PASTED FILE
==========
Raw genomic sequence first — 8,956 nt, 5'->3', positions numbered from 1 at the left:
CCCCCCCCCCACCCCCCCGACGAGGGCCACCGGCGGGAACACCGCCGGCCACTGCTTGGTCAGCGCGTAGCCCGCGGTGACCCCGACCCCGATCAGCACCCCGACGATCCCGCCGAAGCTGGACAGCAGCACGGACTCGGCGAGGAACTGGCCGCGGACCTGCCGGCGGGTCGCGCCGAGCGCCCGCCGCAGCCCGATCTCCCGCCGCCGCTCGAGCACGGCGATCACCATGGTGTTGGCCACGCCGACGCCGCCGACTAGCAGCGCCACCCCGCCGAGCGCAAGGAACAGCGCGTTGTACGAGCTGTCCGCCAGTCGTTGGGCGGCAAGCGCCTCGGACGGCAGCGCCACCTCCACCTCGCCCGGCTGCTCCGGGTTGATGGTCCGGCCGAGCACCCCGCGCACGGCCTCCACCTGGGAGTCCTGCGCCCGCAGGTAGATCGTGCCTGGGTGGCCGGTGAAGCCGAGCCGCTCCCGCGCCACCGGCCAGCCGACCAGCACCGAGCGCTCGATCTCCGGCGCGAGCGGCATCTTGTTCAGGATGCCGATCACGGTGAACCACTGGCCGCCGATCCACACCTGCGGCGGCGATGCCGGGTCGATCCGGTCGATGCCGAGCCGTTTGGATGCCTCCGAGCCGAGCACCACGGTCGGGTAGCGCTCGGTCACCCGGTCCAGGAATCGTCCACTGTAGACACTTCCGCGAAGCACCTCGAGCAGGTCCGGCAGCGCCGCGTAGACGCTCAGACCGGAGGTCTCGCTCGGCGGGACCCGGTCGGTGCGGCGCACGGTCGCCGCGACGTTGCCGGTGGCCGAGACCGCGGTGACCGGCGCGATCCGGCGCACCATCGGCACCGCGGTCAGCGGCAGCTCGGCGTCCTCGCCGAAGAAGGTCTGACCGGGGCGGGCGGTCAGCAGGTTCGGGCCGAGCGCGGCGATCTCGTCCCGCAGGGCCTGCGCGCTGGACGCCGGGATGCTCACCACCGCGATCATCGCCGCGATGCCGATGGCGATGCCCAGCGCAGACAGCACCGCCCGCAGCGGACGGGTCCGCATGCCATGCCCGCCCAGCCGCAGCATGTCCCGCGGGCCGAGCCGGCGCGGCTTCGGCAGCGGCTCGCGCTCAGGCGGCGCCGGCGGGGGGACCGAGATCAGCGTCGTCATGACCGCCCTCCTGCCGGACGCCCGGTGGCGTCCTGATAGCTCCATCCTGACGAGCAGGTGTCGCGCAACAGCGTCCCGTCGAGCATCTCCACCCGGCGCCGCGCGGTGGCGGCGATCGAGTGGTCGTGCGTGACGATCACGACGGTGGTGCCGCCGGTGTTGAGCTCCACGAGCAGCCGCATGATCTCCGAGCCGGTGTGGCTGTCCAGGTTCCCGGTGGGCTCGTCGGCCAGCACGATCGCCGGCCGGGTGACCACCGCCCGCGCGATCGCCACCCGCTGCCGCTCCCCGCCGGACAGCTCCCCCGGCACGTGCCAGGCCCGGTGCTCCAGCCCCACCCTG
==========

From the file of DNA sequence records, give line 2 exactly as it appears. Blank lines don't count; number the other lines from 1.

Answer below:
CCCCCCCCCCACCCCCCCGACGAGGGCCACCGGCGGGAACACCGCCGGCCACTGCTTGGTCAGCGCGTAGCCCGCGGTGACCCCGACCCCGATCAGCACCCCGACGATCCCGCCGAAGCTGGACAGCAGCACGGACTCGGCGAGGAACTGGCCGCGGACCTGCCGGCGGGTCGCGCCGAGCGCCCGCCGCAGCCCGATCTCCCGCCGCCGCTCGAGCACGGCGATCACCATGGTGTTGGCCACGCCGACGCCGCCGACTAGCAGCGCCACCCCGCCGAGCGCAAGGAACAGCGCGTTGTACGAGCTGTCCGCCAGTCGTTGGGCGGCAAGCGCCTCGGACGGCAGCGCCACCTCCACCTCGCCCGGCTGCTCCGGGTTGATGGTCCGGCCGAGCACCCCGCGCACGGCCTCCACCTGGGAGTCCTGCGCCCGCAGGTAGATCGTGCCTGGGTGGCCGGTGAAGCCGAGCCGCTCCCGCGCCACCGGCCAGCCGACCAGCACCGAGCGCTCGATCTCCGGCGCGAGCGGCATCTTGTTCAGGATGCCGATCACGGTGAACCACTGGCCGCCGATCCACACCTGCGGCGGCGATGCCGGGTCGATCCGGTCGATGCCGAGCCGTTTGGATGCCTCCGAGCCGAGCACCACGGTCGGGTAGCGCTCGGTCACCCGGTCCAGGAATCGTCCACTGTAGACACTTCCGCGAAGCACCTCGAGCAGGTCCGGCAGCGCCGCGTAGACGCTCAGACCGGAGGTCTCGCTCGGCGGGACCCGGTCGGTGCGGCGCACGGTCGCCGCGACGTTGCCGGTGGCCGAGACCGCGGTGACCGGCGCGATCCGGCGCACCATCGGCACCGCGGTCAGCGGCAGCTCGGCGTCCTCGCCGAAGAAGGTCTGACCGGGGCGGGCGGTCAGCAGGTTCGGGCCGAGCGCGGCGATCTCGTCCCGCAGGGCCTGCGCGCTGGACGCCGGGATGCTCACCACCGCGATCATCGCCGCGATGCCGATGGCGATGCCCAGCGCAGACAGCACCGCCCGCAGCGGACGGGTCCGCATGCCATGCCCGCCCAGCCGCAGCATGTCCCGCGGGCCGAGCCGGCGCGGCTTCGGCAGCGGCTCGCGCTCAGGCGGCGCCGGCGGGGGGACCGAGATCAGCGTCGTCATGACCGCCCTCCTGCCGGACGCCCGGTGGCGTCCTGATAGCTCCATCCTGACGAGCAGGTGTCGCGCAACAGCGTCCCGTCGAGCATCTCCACCCGGCGCCGCGCGGTGGCGGCGATCGAGTGGTCGTGCGTGACGATCACGACGGTGGTGCCGCCGGTGTTGAGCTCCACGAGCAGCCGCATGATCTCCGAGCCGGTGTGGCTGTCCAGGTTCCCGGTGGGCTCGTCGGCCAGCACGATCGCCGGCCGGGTGACCACCGCCCGCGCGATCGCCACCCGCTGCCGCTCCCCGCCGGACAGCTCCCCCGGCACGTGCCAGGCCCGGTGCTCCAGCCCCACCCTG